Bruneians want to learn Filipino, too | Global News

Bruneians want to learn Filipino, too

/ 12:27 AM April 07, 2013

BANDAR SERI BEGWAWAN—Twenty-three Bruneians attended the Filipino language class opened  recently by the Universiti Brunei Darussalam’s (UBD) Language Centre.

“They want to learn the Filipino language because they hear it everywhere and everyday,” said Frieda Marie Adeva, a lecturer recruited from Malaysia by the UBD to teach in Brunei’s premier university.

“There see Philippine movies and television dramas. They love Jericho Rosales and Kristina Hermosa (the stars of the popular TV drama Pangako Sa Iyo, replayed on Brunei and Malaysian networks, and on cable television.


“There are many cognate word or words—for example kanan, (right), tolong (help). The Filipino language is easier to learn compared to Korean or Japanese, students say.


“There are a lot of native speakers around. Their parents are Filipinos. Three of my students are half-Bruneians. They learn the language from their amahs.

“They relate to the Filipino culture. One student remembered the sinigang (sour broth) her mother used to cook, until she passed away last year.

“Brunei-based diplomats have also expressed interest in learning the Filipino and English languages,” said Adeva, who was also based in China for seven years, before teaching in a KL university, where she was recruited by UBD.

“There is a continuing interest among Bruneians to learn the Filipino language,” said Adeva. The students have also been taught how to perform the Subli, (a ceremonial dance), and Cariñosa,” a Hispanic dance using fans and handkerchiefs, and the songs Leron, Leron Sinta, a folk song reflecting Filipino humor, and Calesa, a happy, lively song about a horse-drawn carriage, she said.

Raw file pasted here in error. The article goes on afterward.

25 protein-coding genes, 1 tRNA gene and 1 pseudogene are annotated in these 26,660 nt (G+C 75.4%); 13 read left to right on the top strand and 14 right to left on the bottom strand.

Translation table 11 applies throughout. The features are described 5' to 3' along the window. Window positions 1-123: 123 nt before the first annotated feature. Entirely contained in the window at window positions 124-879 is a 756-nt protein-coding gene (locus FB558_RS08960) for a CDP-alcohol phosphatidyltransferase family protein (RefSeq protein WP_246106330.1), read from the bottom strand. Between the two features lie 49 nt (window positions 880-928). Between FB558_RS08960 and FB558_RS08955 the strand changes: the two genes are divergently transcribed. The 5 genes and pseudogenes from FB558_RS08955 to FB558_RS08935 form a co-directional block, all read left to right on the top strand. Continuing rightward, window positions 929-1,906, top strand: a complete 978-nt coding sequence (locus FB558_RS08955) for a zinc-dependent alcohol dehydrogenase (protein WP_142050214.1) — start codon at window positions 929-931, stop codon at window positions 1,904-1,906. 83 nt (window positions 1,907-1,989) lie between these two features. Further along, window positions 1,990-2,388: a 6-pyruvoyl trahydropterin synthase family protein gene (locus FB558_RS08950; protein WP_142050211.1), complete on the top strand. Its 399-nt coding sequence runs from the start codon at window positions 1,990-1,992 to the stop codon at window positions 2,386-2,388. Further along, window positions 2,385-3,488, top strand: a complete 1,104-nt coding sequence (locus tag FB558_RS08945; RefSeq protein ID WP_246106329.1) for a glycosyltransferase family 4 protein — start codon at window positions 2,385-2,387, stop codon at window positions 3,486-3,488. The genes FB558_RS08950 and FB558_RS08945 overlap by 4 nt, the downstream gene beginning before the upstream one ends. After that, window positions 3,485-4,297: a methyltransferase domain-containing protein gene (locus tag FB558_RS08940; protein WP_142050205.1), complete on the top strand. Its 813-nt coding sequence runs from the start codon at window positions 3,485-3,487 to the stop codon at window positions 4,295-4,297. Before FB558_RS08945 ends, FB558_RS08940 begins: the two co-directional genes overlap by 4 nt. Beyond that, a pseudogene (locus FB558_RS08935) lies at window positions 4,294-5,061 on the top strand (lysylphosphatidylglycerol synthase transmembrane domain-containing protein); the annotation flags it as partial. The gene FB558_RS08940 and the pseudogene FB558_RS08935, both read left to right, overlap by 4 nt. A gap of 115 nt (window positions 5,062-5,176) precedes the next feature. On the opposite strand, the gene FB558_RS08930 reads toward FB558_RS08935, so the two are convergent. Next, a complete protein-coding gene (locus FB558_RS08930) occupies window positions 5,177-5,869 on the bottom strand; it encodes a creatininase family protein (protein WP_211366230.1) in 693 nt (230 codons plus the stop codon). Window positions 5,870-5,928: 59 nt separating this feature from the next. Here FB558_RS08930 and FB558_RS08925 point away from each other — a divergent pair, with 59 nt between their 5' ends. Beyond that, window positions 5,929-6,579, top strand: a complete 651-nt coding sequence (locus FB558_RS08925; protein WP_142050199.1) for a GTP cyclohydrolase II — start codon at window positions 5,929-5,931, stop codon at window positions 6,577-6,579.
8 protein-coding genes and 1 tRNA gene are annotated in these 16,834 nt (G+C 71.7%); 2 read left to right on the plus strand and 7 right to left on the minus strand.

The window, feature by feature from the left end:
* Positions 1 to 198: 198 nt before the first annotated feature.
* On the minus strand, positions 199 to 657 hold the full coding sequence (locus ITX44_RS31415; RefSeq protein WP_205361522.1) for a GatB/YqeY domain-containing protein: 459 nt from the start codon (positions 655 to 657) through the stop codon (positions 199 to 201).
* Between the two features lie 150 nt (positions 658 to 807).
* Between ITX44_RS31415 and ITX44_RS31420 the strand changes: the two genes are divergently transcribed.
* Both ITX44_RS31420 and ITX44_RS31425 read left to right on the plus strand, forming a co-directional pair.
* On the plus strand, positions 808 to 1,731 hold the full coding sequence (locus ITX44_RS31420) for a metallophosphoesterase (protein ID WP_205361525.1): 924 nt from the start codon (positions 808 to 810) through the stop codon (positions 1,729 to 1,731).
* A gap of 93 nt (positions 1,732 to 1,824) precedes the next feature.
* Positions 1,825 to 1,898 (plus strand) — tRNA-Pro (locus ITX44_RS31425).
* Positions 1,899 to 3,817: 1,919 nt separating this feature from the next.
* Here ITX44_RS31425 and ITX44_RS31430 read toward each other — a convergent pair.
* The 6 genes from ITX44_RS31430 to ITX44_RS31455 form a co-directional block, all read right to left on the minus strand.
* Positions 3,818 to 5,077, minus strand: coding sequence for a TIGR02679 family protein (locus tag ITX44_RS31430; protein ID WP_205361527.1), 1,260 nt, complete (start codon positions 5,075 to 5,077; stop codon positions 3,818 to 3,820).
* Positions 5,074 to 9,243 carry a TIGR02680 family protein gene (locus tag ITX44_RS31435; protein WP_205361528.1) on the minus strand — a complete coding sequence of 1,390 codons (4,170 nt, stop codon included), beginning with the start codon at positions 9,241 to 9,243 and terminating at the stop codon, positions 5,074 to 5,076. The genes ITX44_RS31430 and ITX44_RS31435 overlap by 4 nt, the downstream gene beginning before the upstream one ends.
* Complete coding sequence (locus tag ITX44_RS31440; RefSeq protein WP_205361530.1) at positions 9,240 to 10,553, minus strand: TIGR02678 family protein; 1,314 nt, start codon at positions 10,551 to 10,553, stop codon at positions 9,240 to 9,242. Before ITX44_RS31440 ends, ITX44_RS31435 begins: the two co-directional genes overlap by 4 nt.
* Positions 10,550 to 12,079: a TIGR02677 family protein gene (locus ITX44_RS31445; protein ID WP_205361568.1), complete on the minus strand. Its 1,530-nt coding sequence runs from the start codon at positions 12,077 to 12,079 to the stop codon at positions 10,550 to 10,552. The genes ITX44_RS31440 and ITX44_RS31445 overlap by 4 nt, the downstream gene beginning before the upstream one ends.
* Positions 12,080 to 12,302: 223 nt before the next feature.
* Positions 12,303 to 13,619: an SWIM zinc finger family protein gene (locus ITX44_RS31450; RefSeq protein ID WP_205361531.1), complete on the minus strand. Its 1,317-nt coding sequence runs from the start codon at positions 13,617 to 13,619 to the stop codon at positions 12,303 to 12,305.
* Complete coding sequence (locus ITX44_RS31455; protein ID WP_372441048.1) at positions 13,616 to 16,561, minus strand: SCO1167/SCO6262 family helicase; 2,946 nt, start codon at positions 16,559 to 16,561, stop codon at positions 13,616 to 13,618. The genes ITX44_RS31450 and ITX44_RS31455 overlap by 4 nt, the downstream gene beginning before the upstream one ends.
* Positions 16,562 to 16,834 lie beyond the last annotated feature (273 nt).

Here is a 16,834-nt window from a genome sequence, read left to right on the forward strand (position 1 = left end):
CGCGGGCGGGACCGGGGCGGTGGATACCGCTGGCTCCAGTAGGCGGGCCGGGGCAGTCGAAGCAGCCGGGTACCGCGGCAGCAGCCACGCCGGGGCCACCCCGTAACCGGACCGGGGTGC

Philippine Embassy Deputy Chief of Mission and Consul, Minister Celeste Vinzon-Balatbat said the Filipino language and cultural enrichment programme in Brunei has been duplicated in other Philippine diplomatic posts.

“The Philippine Embassy introduced the Filipino culture and language to the host country, and to student visitors by exhibiting Filipino handicrafts and products,” during the UBD language Centre’s “Speaktakular Week” as part of the university’s silver jubilee celebrations, said Philippine Embassy Information and Cultural Attache Eleanor Belgica. Welfare Officer Zenaida Ramos demonstrated the cooking of empanada, a fried stuffed bread.


A Filipino booth joined the Arabic, Borneo, French, Filipino, Japanese, Korean, Malay, Mandarin, Spanish showcase of the 10 language courses offered at UBD.

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TAGS: Brunei, education, Language, Migration

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